Friday, 31 May 2013
It’s difficult to even begin describing the events that unfolded today. It was my final chase day of my second trip out to the plains and I knew the conditions were coming together for at least one large, violent tornado across central Oklahoma. I just didn’t know if I would be able to get into position to see a tornado, though I would do everything in my power to do so. Well I did, and at close range.
My friend Jesse decided to come along for this chase and I’m really glad he did. Both for the good company to share the experience with, and also so he could drive! That way I could focus all my attention on the data, navigating and shooting video. I had targeted the area surrounding Kingfisher, but we hung back east a bit just west of Guthrie all afternoon to be just a bit ahead of the storms when they initiated. We ended up driving into Kingfisher anyways once towers went up and then south a bit. At that time there were three supercells all competing with one another. But the southernmost cell suddenly exploded and that’s pretty much when it became obvious this cell – headed towards and just southwest of El Reno – was the cell of the day.
Upon reaching El Reno we drove west on I-40 and pulled off at an exit. We could see the meso of the supercell, but the tornado from our vantage point was either wrapped in rain or further to the southwest. So we turned around and headed east and shot south a couple miles on a country road. As soon as we got about 1 mile to the south we could seen a tornado to our southwest by three or four miles. There was actually a lot of ‘traffic’ on this road with chasers and mostly locals kinda blocking the road..especially a couple cops storm spotting. We were able to get around all of them and get into good position northeast of the tornado.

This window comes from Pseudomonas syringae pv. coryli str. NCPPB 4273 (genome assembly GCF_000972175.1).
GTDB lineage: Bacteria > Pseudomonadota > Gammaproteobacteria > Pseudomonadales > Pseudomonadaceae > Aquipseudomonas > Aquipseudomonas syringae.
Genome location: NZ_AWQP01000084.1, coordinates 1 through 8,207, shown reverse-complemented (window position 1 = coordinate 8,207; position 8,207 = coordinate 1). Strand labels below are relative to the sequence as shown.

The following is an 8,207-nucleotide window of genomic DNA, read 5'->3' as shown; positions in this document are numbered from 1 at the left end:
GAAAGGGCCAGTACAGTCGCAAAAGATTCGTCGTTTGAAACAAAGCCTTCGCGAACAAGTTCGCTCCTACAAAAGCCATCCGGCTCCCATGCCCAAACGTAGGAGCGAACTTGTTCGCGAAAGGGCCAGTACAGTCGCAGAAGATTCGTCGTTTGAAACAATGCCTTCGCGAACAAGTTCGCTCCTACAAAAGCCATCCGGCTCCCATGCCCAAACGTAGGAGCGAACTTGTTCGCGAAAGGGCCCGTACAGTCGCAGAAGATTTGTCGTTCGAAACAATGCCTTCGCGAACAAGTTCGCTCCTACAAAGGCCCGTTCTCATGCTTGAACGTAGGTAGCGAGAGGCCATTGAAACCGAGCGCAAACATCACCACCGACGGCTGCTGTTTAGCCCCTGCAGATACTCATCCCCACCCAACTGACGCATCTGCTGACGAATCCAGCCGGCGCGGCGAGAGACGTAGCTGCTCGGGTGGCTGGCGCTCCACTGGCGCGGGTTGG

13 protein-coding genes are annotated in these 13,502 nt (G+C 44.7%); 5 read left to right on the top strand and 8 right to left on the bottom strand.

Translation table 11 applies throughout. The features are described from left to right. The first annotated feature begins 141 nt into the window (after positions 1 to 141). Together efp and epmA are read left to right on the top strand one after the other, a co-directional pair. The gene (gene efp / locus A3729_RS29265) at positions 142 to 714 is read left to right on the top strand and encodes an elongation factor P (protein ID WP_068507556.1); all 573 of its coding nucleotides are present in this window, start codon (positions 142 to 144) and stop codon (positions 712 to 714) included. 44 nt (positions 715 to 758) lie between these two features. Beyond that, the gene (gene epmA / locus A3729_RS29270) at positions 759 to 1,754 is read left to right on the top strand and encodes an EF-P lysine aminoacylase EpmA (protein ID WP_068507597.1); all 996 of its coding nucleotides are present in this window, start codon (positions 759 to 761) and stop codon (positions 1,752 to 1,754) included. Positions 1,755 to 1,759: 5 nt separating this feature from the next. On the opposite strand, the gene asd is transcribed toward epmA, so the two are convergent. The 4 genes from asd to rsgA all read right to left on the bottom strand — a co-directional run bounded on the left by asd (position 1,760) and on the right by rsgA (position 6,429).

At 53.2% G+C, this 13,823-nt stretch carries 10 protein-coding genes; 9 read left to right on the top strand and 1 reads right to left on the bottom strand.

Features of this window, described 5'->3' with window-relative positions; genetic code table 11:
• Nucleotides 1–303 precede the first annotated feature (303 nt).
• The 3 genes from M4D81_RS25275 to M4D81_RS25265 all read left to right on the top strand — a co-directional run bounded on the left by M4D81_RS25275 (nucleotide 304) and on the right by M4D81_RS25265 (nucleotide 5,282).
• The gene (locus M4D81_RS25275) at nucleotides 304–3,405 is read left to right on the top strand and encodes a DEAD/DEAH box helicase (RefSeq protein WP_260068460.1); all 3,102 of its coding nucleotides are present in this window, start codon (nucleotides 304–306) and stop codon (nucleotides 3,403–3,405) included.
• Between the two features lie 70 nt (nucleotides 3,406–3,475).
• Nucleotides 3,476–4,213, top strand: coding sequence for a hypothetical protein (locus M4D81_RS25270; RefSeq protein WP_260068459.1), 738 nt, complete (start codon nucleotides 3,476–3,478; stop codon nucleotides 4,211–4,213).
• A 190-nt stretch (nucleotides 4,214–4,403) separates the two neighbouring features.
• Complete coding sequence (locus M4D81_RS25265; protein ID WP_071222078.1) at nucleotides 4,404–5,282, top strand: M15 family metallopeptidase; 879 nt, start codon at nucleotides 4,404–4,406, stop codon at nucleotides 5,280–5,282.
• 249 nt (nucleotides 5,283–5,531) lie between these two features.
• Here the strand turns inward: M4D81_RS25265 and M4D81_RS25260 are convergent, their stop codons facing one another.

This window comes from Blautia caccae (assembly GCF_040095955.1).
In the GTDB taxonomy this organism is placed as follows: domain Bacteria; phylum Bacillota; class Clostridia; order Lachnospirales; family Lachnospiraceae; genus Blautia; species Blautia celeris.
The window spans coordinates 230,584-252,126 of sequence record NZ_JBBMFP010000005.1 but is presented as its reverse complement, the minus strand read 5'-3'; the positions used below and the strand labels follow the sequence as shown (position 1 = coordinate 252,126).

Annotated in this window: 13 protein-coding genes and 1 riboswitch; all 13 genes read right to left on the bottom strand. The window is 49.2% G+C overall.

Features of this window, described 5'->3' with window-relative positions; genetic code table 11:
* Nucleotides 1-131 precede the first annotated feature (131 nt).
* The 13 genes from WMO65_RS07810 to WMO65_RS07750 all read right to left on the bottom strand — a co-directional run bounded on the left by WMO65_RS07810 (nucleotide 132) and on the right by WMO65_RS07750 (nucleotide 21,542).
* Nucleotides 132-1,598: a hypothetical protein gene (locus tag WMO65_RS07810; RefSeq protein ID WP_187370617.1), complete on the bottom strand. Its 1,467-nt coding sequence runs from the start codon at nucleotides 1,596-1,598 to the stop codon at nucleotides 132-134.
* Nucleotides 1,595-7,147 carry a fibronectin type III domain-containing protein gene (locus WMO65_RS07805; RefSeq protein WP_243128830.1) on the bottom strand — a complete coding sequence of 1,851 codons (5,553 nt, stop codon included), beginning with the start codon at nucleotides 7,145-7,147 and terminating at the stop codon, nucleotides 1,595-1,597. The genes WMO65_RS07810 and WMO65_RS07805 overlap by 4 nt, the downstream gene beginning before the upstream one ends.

After a few minutes we were forced to drive east as heavy rain near the vault approached. We tried going south but the rain bands wrapping around the actual meso to the south around the tornado were massive. So I decided we should head back to the north/south country road and get back to I-40. That proved difficult at first because a chaser actually blocked the road for about 30 seconds with the large, rain wrapped tornado less than 1 mile to our south!
Well, we made it to I-40 and the plan was to get east fast and re-position. However, after going three or four miles east the tornado emerged out of the rain to the southwest as a dark stovepipe!
We stopped the car and watched as this tornado became a monster wedge/multi-vortex! The tornado came within an extremely short distance to us before I decided we needed to drive east and get ahead of it. It actually came so close that not only could I hear the roar of the tornado, but I could literally feel the pressure from the tornado. It was almost as if I could feel the power of the tornado right up next me. There really isn’t anything anymore intimidating than that. For a moment time stood still and nothing felt real. Words just can’t describe it.